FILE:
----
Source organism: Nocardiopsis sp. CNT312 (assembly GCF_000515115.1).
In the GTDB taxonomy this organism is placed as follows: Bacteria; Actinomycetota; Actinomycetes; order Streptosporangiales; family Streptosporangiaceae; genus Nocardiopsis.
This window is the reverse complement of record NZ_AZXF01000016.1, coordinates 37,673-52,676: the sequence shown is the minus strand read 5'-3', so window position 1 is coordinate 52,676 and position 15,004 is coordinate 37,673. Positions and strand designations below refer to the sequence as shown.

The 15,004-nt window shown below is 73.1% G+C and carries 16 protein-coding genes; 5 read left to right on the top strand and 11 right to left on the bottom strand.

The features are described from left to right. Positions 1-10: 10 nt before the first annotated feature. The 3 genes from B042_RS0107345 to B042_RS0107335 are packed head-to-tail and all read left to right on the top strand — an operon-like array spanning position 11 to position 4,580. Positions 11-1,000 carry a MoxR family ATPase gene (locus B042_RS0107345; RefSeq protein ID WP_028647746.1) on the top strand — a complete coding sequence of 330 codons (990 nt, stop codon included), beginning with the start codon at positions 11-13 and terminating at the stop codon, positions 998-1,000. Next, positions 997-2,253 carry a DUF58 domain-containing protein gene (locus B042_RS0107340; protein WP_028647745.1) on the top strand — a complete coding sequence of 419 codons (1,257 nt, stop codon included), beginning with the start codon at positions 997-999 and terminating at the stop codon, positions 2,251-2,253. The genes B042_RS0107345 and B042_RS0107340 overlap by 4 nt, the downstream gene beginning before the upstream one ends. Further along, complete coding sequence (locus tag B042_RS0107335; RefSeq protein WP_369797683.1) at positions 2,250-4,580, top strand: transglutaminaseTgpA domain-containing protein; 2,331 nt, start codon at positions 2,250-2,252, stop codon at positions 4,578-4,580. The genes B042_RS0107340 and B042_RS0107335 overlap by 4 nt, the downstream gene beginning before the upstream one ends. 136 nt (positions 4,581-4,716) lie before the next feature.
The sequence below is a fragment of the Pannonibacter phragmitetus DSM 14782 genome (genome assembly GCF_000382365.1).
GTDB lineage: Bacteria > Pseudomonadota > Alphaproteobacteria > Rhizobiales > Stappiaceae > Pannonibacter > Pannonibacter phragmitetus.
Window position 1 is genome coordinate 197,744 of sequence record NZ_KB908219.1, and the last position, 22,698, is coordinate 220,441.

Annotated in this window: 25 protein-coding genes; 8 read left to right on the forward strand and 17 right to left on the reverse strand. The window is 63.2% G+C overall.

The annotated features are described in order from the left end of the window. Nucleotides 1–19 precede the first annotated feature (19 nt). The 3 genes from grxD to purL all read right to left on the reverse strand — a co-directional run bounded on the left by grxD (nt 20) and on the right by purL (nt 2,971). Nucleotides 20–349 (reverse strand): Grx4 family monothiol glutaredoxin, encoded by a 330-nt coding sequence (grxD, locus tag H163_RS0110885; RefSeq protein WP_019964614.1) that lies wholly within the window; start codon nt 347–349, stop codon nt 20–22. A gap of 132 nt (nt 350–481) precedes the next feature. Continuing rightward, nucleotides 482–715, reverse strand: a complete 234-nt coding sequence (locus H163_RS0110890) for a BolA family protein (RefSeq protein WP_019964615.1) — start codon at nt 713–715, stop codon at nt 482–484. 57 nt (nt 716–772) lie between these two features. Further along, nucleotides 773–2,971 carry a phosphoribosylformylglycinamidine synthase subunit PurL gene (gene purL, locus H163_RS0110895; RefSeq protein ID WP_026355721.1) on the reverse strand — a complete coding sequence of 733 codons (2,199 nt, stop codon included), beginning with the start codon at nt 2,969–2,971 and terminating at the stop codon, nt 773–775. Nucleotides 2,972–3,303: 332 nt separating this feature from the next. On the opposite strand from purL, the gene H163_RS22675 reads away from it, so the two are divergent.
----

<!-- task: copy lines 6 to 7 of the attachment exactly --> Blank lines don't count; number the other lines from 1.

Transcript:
The sequence below is a fragment of the Pannonibacter phragmitetus DSM 14782 genome (genome assembly GCF_000382365.1).
GTDB lineage: Bacteria > Pseudomonadota > Alphaproteobacteria > Rhizobiales > Stappiaceae > Pannonibacter > Pannonibacter phragmitetus.